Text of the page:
That is surely something worth striving for! As a collateral bonus, the authors add that:
“Besides the social and academic benefits of play, research indicates that children with play opportunities are not likely to be depressed and hostile and generally do not exhibit excessive fear, rage, and worry.” (ibid.)
What is not to like?
The crux of the matter seems to be that good playgrounds have to be thought through. A little bit of playground history is instructive here. The idea originated in Germany in the mid 1800s but only spread at the beginning of the 20th century. Here is what president Roosevelt had to say about the matter in 1907:
“City streets are unsatisfactory playgrounds for children because of the danger, because most good games are against the law, because they are too hot in summer, and because in crowded sections of the city they are apt to be schools of crime. Neither do small back yards nor ornamental grass plots meet the needs of any but the very small children. Older children who would play vigorous games must have places especially set aside for them; and, since play is a fundamental need, playgrounds should be provided for every child as much as schools.”
You will notice that there is a classic dilemma lurking between the lines: How do you design something that is supposed to afford games, that are vigorous and likely to be against the law? Can you even design play?
Actually, we have quite a tradition for it in Denmark. The landscape architect Carl Theodor Sørensen pioneered the concept of the adventure playground, or junk playground, in the 1940’s. He wanted to create imaginative environments, building on the pragmatist ideals of John Dewey. As pointed out by Kozlovsky, in a paper from 2008, it was the imagination of the child, not the architect, what Dewey would have called inquiry, that was supposed to unfold. We believe that is a good ideal to adhere to for a playground.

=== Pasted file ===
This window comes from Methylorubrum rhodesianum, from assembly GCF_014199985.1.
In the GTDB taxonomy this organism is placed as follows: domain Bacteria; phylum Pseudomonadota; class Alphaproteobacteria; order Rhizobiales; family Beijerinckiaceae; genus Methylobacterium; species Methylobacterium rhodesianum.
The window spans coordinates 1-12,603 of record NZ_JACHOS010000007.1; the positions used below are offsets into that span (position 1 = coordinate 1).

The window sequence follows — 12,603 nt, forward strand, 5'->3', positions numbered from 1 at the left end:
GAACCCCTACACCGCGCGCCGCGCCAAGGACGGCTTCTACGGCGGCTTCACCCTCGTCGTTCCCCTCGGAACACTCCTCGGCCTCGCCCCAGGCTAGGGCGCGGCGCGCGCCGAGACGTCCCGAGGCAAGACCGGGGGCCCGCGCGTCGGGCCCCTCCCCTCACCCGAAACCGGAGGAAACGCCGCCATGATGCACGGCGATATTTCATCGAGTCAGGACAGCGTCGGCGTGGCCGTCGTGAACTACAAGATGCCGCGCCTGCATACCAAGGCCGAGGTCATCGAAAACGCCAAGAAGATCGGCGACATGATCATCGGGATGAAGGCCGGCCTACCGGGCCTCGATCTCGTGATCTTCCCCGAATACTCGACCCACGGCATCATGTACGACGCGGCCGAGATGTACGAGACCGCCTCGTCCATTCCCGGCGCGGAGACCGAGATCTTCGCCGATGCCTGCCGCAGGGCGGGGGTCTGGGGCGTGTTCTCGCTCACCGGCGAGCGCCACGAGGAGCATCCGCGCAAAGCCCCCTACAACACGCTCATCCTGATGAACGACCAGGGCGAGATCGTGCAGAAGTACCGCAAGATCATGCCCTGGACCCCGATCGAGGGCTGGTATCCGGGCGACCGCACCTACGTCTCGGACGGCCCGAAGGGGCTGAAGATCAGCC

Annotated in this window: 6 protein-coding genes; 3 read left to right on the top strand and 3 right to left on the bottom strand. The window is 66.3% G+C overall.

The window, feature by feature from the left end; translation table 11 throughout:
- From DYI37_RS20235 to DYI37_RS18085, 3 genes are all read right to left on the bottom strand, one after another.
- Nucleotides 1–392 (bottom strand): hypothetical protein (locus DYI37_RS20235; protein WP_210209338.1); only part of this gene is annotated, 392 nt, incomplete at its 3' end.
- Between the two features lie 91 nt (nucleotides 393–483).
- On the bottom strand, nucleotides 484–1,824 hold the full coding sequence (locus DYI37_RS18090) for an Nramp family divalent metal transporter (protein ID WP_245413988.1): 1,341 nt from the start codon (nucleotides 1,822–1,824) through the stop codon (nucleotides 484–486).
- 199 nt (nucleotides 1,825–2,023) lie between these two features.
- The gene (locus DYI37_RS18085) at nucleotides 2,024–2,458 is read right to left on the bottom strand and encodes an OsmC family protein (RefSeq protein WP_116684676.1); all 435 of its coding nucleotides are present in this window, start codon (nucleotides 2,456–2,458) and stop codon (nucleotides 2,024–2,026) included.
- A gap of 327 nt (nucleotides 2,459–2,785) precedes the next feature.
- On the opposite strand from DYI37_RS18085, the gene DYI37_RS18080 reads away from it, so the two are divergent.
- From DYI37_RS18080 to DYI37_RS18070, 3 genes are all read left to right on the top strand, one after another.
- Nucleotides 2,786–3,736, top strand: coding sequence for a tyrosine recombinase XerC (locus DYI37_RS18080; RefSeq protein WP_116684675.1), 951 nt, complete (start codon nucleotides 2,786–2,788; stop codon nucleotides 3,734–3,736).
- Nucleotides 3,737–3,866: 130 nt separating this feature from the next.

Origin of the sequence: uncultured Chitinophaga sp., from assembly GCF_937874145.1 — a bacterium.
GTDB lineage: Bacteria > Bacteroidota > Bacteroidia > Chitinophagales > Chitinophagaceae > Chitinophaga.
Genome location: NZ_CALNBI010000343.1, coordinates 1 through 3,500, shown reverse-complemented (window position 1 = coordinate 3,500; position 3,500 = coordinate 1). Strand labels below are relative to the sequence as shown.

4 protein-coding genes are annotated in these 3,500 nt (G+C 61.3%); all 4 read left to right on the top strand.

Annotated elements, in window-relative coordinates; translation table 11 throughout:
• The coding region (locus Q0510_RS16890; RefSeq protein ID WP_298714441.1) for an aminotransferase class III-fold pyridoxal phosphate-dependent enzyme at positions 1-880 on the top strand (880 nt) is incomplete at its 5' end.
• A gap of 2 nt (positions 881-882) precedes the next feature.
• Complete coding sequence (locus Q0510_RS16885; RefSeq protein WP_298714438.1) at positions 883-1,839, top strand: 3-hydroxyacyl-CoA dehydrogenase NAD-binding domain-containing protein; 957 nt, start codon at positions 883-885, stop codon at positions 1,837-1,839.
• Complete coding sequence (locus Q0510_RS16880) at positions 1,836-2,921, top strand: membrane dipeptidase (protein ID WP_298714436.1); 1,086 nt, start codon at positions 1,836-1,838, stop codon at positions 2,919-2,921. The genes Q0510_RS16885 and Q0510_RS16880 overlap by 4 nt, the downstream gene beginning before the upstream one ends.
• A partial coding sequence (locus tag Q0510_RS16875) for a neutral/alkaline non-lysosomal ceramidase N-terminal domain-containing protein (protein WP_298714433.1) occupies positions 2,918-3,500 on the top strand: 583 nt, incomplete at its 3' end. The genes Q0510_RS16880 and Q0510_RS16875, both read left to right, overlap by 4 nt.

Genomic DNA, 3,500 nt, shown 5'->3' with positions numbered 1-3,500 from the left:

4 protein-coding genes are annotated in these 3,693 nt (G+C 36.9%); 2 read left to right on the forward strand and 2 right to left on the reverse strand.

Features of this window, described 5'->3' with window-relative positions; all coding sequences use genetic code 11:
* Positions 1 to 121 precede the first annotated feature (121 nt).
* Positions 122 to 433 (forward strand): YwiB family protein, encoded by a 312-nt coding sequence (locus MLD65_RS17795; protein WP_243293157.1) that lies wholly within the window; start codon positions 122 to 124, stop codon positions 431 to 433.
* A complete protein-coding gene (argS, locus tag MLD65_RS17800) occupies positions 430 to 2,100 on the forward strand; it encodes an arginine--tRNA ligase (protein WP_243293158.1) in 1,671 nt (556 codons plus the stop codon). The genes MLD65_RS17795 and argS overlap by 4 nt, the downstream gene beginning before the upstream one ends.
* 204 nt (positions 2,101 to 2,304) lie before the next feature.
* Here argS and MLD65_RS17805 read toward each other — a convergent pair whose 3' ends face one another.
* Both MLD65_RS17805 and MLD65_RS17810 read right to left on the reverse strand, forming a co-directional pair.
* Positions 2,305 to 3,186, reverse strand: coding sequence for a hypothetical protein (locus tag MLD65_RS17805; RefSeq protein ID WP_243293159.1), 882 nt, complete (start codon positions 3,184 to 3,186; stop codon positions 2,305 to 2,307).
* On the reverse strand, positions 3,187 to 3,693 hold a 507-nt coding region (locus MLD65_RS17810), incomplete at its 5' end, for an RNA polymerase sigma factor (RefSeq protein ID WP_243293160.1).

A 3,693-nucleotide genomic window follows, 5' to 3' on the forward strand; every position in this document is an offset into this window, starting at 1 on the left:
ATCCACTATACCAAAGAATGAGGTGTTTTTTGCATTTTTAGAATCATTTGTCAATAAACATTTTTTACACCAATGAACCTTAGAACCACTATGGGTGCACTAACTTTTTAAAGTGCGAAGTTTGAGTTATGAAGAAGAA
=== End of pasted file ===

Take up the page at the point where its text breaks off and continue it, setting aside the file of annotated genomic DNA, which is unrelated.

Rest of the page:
Carl Theodor Sørensen later said that: “of all the things I have helped to realise, the junk playground is the ugliest; yet for me it is the best and most beautiful of my works.” (Kozlovsky 2008: 7)
It seems essential that playgrounding is about coming out. That it is about doing things with others, rather than on your own. At the lab we are trying to do that with our students, for instance, making sure not only that they work problem based – or simply with other people’s problems – in concrete collaborations every semester, but also that this work is sign posted on our website as part of building a techno-anthropological identity.